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Prehistoric Marine Fishing Adaptation in Southern Taiwan

Prehistoric Marine Fishing Adaptation in Southern Taiwan © Brill, Leiden 2002 JEAA 3, 1–2 PREHISTORIC MARINE FISHING ADAPTATION IN SOUTHERN TAIWAN BY LI KUANG-TI 李匡悌 (Institute of History and Philology, Academia Sinica) Abstract This paper discusses prehistoric fishing activities as seen through archaeological remains from the area of Eluanbi in southern Taiwan. The excavations of the coastal site of Eluanbi II in 1993 documented a continuous sequence of occupations beginning with an initial settlement around 4000 BP and continuing until 2500 BP. Analyses of the fish bone assemblages and fishing implements, as well as studies of the marine envi- ronment, provide new data for studying prehistoric fishing strategies. Fish provided the most abundant potential food resource in this area. Fifteen families of marine fish contributed to the ancient Eluanbi diet, and the most common taxa found in the fish assemblage were sail-fish, shark, mullet, and dolphinfish. In terms of assemblage com- position, abundance, and density, a significant temporal pattern is shown with a gradual increase of remains from the initial occupation period onward, peaking in Stage 3, and thereafter declining in the late occupation. Fishing gear remains suggest that prehistoric Eluanbi II settlers developed very effective fishing strategies. Through time, increased remains of offshore fish http://www.deepdyve.com/assets/images/DeepDyve-Logo-lg.png Journal of East Asian Archaeology Brill

Prehistoric Marine Fishing Adaptation in Southern Taiwan

Journal of East Asian Archaeology , Volume 3 (1): 47 – Jan 1, 2001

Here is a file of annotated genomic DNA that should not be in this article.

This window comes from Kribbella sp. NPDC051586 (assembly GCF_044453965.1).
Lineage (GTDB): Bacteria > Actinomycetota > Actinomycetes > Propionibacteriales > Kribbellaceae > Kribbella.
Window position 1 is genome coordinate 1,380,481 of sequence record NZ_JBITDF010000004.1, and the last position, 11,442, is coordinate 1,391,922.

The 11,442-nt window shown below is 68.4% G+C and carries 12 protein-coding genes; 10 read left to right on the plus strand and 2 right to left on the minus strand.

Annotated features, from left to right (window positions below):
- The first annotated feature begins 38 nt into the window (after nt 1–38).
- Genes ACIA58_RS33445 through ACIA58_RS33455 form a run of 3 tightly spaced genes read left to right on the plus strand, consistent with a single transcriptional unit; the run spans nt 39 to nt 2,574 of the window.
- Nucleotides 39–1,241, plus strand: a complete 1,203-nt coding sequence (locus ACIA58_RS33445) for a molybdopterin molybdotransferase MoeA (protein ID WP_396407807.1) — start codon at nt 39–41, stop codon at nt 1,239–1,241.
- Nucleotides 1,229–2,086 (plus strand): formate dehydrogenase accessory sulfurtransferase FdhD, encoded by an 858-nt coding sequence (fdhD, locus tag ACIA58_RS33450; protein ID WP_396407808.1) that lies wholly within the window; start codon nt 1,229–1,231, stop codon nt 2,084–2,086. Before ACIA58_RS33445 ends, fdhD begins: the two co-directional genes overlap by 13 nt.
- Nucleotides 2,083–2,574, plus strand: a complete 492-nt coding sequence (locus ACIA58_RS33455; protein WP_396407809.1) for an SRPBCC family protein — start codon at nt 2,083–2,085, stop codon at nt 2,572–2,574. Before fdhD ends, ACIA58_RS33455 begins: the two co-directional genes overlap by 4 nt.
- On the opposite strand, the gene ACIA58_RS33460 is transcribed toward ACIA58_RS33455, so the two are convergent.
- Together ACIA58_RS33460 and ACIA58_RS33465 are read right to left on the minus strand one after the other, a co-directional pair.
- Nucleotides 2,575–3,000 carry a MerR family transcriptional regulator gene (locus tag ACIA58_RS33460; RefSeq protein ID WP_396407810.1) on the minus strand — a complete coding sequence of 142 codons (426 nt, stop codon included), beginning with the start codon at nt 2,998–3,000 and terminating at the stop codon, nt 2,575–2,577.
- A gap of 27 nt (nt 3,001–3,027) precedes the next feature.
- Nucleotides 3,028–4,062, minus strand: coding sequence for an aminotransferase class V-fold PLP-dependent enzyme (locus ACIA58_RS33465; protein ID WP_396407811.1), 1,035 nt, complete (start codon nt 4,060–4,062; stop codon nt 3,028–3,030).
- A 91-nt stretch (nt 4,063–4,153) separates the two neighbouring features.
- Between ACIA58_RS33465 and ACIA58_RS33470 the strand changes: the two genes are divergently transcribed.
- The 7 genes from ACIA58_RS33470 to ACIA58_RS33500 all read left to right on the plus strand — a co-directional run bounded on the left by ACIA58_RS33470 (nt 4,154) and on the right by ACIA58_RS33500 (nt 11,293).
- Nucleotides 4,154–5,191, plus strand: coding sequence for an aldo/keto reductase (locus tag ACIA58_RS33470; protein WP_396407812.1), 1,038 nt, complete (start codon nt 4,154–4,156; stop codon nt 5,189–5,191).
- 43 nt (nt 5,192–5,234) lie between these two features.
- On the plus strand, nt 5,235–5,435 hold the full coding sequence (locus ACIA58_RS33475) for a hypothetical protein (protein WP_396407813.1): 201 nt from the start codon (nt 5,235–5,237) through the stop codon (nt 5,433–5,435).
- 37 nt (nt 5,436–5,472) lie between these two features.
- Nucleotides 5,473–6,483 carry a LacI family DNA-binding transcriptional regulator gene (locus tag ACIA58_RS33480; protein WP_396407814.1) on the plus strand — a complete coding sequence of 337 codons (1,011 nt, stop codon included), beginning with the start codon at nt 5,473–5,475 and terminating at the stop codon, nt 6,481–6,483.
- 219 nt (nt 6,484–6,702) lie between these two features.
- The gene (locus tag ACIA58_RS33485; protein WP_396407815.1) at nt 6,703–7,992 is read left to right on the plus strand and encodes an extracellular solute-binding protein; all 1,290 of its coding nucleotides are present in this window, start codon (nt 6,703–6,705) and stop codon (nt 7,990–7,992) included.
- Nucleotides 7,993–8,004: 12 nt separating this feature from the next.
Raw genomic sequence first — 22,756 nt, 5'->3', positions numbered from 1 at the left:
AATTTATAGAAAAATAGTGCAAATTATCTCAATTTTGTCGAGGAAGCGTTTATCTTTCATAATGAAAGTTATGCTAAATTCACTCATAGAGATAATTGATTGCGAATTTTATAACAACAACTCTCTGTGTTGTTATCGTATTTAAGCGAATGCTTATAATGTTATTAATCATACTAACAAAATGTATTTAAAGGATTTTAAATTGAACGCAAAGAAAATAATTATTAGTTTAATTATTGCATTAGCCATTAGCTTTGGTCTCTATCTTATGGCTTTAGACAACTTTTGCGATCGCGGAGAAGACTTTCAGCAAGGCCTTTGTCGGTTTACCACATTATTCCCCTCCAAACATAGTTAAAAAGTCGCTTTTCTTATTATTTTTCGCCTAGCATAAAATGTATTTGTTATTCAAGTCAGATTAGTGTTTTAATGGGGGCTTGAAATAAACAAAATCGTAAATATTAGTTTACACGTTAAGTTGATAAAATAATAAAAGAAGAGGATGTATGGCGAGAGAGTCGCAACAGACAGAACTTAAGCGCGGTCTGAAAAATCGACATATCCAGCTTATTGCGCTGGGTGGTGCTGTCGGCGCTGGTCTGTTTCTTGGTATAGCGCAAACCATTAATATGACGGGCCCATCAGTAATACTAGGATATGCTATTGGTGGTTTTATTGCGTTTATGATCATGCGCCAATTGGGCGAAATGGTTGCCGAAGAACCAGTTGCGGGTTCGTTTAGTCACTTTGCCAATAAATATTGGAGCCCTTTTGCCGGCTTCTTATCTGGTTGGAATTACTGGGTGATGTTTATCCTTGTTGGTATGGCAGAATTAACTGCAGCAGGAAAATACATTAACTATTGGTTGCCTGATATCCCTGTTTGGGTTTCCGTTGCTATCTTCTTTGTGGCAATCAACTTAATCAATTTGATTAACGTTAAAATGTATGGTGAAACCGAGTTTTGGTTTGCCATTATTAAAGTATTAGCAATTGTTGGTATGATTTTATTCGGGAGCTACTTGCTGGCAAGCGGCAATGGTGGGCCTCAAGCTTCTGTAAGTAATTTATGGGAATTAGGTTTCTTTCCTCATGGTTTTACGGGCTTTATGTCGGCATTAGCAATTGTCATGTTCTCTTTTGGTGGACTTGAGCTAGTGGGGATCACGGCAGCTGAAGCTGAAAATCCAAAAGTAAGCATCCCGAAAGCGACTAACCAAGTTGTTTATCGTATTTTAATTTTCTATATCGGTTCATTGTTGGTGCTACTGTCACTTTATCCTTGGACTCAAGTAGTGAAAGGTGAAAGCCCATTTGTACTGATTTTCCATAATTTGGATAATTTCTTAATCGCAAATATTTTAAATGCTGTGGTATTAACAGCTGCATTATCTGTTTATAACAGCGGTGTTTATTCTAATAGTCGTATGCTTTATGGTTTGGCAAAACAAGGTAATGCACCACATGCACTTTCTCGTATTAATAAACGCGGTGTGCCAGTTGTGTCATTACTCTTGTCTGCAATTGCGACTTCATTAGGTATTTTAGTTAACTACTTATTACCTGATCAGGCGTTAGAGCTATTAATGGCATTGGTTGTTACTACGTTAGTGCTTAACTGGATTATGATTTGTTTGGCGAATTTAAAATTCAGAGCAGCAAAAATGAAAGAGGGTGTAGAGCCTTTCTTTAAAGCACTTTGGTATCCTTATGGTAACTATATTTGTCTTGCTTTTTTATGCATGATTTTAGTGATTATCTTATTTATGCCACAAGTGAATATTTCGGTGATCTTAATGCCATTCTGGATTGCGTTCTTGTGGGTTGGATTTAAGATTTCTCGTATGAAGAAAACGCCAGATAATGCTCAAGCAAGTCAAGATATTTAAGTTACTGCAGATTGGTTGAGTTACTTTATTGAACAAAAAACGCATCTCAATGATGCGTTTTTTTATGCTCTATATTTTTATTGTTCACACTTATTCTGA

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Publisher
Brill
Copyright
© 2002 Koninklijke Brill NV, Leiden, The Netherlands
ISSN
1387-6813
eISSN
1568-5233
DOI
10.1163/156852301100402769
Publisher site
See Article on Publisher Site

Abstract

© Brill, Leiden 2002 JEAA 3, 1–2 PREHISTORIC MARINE FISHING ADAPTATION IN SOUTHERN TAIWAN BY LI KUANG-TI 李匡悌 (Institute of History and Philology, Academia Sinica) Abstract This paper discusses prehistoric fishing activities as seen through archaeological remains from the area of Eluanbi in southern Taiwan. The excavations of the coastal site of Eluanbi II in 1993 documented a continuous sequence of occupations beginning with an initial settlement around 4000 BP and continuing until 2500 BP. Analyses of the fish bone assemblages and fishing implements, as well as studies of the marine envi- ronment, provide new data for studying prehistoric fishing strategies. Fish provided the most abundant potential food resource in this area. Fifteen families of marine fish contributed to the ancient Eluanbi diet, and the most common taxa found in the fish assemblage were sail-fish, shark, mullet, and dolphinfish. In terms of assemblage com- position, abundance, and density, a significant temporal pattern is shown with a gradual increase of remains from the initial occupation period onward, peaking in Stage 3, and thereafter declining in the late occupation. Fishing gear remains suggest that prehistoric Eluanbi II settlers developed very effective fishing strategies. Through time, increased remains of offshore fish

Journal

Journal of East Asian ArchaeologyBrill

Published: Jan 1, 2001

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